Political change might result in reductions in state support levels. For example, the UK's vote to leave the European Union has led to considerable uncertainty about government policy on wind and other renewable energy schemes.
Offshore wind faces competition not just from fossil fuel power production but also from other renewables particularly solar power, which has seen dramatic cost reductions in recent years.
Although there is also competition from onshore power generation, which is considerably cheaper than offshore wind, many countries favor the offshore option because of its lower visual impact.
This article was reposted with permission from our media associate Climate News Network.
EcoWatch Daily Newsletter
By Melissa Kravitz
Can't stop eating that bag of chips until you're licking the salt nestled in the corners of the empty package from your fingers? You're not alone. And it's not entirely your fault that the intended final handful of chips was not, indeed, your last for that snacking session. Many common snack foods have been expertly engineered to keep us addicted, almost constantly craving more of whatever falsely satisfying manufactured treat is in front of us.
By Kim Knowlton
A new paper just out in The Lancet Planetary Health provides the first global indication that recent temperature increases, propelled by climate change, are in fact contributing significantly to longer and more intense pollen seasons.
EcoWatch is pleased to announce its second photo contest! Earth Day is happening on April 22nd, and this year's theme is "Protect Our Species." With that in mind, we want EcoWatchers to show us your photographs of creatures that inhabit Earth. Send us your best photos of species you value.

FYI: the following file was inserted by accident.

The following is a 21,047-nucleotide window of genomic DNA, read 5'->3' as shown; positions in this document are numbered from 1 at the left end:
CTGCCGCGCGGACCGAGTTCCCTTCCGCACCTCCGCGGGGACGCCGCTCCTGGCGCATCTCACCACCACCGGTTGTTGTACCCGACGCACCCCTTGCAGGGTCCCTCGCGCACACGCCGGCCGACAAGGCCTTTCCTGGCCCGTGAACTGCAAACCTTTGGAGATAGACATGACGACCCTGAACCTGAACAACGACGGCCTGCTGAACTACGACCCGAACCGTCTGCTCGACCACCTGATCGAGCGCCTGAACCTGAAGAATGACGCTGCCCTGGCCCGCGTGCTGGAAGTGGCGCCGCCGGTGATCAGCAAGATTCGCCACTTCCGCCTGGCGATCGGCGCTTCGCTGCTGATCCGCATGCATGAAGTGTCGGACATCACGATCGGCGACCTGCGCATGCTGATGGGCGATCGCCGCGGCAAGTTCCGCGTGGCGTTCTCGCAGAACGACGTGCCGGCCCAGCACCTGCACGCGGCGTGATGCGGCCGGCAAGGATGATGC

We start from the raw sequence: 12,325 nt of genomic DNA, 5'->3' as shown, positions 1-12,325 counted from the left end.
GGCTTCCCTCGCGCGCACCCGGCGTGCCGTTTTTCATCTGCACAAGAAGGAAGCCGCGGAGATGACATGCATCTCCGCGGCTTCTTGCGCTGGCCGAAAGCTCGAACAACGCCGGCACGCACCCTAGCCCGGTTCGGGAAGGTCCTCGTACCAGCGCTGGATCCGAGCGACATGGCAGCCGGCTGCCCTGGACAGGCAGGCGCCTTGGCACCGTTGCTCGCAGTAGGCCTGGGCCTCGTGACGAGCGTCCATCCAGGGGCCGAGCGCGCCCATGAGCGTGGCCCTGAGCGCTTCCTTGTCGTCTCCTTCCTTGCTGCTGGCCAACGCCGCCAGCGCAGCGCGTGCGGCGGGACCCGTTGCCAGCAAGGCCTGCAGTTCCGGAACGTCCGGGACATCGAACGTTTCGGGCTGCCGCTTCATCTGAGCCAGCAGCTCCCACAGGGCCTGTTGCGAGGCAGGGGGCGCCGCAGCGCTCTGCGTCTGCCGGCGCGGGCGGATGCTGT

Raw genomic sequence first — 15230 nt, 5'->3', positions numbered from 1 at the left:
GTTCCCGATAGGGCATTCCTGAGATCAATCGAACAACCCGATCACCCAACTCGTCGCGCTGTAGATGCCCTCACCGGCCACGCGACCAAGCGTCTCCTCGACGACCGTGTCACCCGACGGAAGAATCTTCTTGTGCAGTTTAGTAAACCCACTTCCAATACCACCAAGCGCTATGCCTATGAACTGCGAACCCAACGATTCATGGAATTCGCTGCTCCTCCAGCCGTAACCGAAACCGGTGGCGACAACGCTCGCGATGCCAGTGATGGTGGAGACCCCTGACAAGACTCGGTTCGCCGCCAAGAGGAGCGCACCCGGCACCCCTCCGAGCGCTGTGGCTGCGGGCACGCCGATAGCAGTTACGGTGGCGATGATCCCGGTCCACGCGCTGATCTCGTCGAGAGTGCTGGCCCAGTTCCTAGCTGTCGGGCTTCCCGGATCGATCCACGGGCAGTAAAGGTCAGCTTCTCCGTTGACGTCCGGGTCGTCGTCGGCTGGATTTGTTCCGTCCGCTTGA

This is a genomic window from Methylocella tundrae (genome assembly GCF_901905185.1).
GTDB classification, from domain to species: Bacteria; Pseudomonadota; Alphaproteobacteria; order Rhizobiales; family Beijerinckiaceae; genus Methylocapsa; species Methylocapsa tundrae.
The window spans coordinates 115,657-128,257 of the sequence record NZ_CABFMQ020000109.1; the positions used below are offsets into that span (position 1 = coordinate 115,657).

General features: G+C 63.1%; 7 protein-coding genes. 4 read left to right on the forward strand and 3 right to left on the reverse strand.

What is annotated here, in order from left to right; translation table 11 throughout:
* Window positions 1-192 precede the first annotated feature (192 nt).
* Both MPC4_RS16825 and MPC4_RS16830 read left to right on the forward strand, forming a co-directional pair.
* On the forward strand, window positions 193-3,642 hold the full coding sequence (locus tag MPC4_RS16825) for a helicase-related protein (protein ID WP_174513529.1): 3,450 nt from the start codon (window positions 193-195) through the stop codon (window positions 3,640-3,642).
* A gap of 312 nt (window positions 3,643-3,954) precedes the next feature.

By Julia Conley
In propping up the coal industry, the Trump administration is not only contributing to dangerous pollution, fossil fuel emissions and the climate crisis, it is also now clinging to a far more expensive energy production model than renewable energy offers.
That's according to a new report from renewable energy analysis firm Energy Innovation, showing that about three-quarters of power produced by the nation's remaining coal plants is more expensive for American households than renewables including wind, solar and hydro power.
At least 19 people have died and more than 100 have been injured in flash flooding in the south of Iran, the country's semi-official Tasnim News Agency said. The city of Shiraz in Fars province was the worst hit by the flooding, which occurred after a month's worth of rain fell in a few hours, CNN meteorologist Taylor Ward said.
Climate change is having a grizzly effect on Mount Everest as melting snow and glaciers reveal some of the bodies of climbers who died trying to scale the world's highest peak.
The Navajo Nation has decided to stop pursuing the acquisition of a beleaguered coal-fired power plant in Arizona, locking in the plant to be taken offline and its associated coal mine to close later this year.
A Navajo Nation Council committee voted 11-9 last week to stop pursuing the purchase of the 2,250-megawatt Navajo Generating Station, which with the Kayenta coal mine provides more than 800 jobs to primarily Navajo and Hopi workers as well as tribal royalties.
A coalition of utilities that own the plant said in 2017 it would cease operations due to increased economic pressure, and the plant's future has proved a flash point for national and regional energy policy and raised larger questions on how Native communities will handle ties to fossil fuel industries as the economy changes.
For a deeper dive: